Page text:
#TDEU101: Many Have Tried, Most Have Failed

#TDEU101 is a guide we came up with after hearing both good and the bad from coaches, players and teams. It's designed to be a helpful tool for everyone - domestic and import coaches and players, as well as organizations who are looking to hire coaches and players.

#TDEU101: Many Have Tried, Most Have Failed

Summary: In this post we'll focus on what teams are looking for in coaches and players they're looking to sign. You might be the best coach/athlete where you're currently at, but, for Europe - it takes a special type of a person who will be able to adapt to the lifestyle, as well as manage to not get carried away by what Europe can offer.

Just like the caption says - Many have tried. It's really easy to start looking for a team (we'll be covering that soon), and it's not even that hard to get signed. BUT, the journey doesn't end there. Besides the fact that you have to be at your best at all times - every move will be judged. And, some might even be a deciding factor whether you will re-sign for the next season or move up/down the European American football ladder.

Andrej Puskas
Andrej Puskas, one of our Top Domestic Players of 2013 for Serbia, currently playing with the Novi Sad Dukes, witnessed both good and the bad on both ends. "When it comes to import coaches you always want someone who has a stable personality, who is a leader to get the guys around him for the same goal - win. To have "in - your-face" mentality, to show a lot of heart and passion, so guys would follow him and play theirs ass off for him. Also, he has to have everything planed, well organized and be ready for any situation... Has to be a great teacher, but also have the ability to listen, so he would understand his players and get to know them much quicker and better. 

Import players, have to arrive in EU physically cleared to play, numerous times players drag old unhealed injuries which ultimately lead to unfinished season and an early trip home to The States. Aside from that, imports are usually expected to share knowledge of the game and mentor domestic players daily, especially guys on same or similar position. Most of all import players have to work extra hard on practices, and ensure that they lead by example. Walking around showing off or missing practice ain't gonna get it done."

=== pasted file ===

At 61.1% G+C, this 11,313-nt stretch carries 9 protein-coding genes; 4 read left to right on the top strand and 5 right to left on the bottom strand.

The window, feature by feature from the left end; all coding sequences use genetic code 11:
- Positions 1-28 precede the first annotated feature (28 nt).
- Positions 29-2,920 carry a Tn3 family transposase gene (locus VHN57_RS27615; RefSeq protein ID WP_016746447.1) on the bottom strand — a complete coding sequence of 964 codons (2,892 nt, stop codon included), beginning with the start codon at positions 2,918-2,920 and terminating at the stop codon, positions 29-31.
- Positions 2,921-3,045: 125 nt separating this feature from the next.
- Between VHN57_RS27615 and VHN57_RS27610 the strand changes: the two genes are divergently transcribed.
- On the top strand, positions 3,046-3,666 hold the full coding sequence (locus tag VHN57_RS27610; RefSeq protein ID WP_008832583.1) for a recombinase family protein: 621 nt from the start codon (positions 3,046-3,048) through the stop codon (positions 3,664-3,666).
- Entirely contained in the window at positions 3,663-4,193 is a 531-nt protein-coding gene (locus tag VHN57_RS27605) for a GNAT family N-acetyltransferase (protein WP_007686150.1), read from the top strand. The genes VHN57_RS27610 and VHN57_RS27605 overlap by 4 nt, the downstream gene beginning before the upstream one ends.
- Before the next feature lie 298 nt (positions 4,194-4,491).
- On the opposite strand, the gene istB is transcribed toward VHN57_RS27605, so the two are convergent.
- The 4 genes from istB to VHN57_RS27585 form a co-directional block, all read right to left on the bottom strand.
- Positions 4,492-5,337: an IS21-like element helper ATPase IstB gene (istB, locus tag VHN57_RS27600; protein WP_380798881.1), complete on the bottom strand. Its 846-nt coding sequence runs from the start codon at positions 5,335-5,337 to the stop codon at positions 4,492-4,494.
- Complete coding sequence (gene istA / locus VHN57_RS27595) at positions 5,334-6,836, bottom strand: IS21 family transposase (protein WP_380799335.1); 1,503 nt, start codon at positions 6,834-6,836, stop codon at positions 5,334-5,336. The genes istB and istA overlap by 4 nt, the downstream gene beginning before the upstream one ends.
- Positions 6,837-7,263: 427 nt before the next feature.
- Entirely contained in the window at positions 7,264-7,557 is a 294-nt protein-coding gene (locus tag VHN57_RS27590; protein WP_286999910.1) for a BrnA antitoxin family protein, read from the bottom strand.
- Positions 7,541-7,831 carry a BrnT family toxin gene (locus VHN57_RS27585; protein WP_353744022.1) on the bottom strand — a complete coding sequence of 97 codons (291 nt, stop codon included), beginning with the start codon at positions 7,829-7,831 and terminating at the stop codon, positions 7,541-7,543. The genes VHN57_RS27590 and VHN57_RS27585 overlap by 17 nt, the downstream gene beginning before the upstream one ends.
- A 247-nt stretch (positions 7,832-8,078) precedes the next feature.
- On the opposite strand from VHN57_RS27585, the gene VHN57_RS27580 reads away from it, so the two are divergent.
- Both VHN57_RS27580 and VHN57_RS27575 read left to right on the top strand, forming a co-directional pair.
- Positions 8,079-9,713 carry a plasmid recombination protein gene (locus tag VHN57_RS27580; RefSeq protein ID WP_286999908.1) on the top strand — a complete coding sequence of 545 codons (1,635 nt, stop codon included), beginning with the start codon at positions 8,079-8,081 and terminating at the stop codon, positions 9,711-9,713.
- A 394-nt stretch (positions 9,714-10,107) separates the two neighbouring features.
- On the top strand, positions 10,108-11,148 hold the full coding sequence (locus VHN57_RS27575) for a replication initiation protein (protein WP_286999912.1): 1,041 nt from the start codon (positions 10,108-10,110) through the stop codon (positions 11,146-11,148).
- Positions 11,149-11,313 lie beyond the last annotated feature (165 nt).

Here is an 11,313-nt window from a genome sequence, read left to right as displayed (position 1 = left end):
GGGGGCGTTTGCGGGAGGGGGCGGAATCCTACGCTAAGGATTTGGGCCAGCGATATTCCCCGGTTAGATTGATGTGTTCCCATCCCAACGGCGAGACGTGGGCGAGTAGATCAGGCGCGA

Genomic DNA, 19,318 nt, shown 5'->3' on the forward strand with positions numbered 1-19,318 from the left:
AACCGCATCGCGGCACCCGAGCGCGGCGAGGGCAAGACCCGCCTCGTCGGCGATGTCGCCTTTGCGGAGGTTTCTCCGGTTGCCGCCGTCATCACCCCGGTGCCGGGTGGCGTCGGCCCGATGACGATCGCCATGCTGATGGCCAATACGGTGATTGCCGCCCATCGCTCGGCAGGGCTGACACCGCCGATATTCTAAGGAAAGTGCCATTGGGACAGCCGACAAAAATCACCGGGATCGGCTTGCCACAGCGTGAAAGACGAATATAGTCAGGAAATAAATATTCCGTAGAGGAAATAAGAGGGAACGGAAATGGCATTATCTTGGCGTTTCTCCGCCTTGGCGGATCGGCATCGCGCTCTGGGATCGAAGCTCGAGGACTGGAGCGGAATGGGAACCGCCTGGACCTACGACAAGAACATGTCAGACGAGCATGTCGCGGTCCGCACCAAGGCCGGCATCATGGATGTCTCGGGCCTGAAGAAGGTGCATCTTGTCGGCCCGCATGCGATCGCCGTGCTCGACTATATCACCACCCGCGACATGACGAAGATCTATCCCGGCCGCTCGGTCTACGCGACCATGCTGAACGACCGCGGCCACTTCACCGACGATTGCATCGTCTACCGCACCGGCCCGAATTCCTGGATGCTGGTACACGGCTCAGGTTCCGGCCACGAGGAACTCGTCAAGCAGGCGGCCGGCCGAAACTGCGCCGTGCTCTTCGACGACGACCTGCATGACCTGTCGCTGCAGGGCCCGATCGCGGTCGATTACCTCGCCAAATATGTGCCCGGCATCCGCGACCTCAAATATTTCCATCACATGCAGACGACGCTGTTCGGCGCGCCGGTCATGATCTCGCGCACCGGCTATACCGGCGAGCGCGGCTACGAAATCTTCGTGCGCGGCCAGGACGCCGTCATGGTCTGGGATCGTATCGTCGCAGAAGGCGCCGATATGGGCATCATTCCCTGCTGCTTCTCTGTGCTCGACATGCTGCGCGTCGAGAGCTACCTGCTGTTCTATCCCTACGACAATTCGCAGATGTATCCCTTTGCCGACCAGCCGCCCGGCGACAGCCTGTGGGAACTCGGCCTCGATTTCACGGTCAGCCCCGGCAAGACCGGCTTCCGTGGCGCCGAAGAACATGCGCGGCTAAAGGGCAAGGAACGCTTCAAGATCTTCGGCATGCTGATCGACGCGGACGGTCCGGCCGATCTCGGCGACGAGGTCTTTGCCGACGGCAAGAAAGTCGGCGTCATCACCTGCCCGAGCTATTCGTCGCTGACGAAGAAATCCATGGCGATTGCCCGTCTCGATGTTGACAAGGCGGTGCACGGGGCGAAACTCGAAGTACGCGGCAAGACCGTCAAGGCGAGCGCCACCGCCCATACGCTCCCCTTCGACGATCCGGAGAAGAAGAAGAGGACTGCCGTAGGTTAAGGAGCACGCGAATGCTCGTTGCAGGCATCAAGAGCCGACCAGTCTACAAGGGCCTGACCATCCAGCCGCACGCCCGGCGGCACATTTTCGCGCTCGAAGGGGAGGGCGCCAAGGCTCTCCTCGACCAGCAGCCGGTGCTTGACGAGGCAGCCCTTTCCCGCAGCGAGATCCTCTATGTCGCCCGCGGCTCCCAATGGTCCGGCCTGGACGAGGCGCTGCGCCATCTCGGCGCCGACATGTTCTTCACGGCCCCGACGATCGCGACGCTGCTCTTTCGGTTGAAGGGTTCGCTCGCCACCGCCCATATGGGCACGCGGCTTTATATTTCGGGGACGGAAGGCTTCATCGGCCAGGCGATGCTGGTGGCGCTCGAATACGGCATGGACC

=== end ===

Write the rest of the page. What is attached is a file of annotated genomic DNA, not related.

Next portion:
It might seem that that's not really a lot to ask for, as in - leading by the example, BUT, most get carried away and forget why they are in Europe in the first place. Most look at it as an vacation, escape from a 9-5 job, running away from child support, or making the family proud by being in Europe. And, that is exactly why most have failed.

It's all about the focus. Especially when import coaches and players are the #1 topic for any between the teams, players, etc. discussions.

Teams will know your every move. Everyone knows someone who knows someone. We're not trying to scare you, but, you must be aware of the fact that you're representing your new team more than any domestic teammate you got. 

Coach Bonds
We reached out to one of the well-respected import coaches - Coach Richard Bonds, who is also TDEU Hall of Famer. "A good import is a player that comes into a team.. He makes an immediate impact by his play, sharing of his game knowledge and experience. And he blends in well as a team player and most of all is coach-able regardless of his experience and talent.

A coach has to have a plan for advancing the team further than where they were before. It's not an easy job because you can't chose the players, they chose you. Everything you implement may not work so as a coach you have to be flexible in planning, coaching and have a high tolerance for a lot of things. But coach has to be a coach and not the party buddy and hangout friend because he/she will lose respect and authority fast.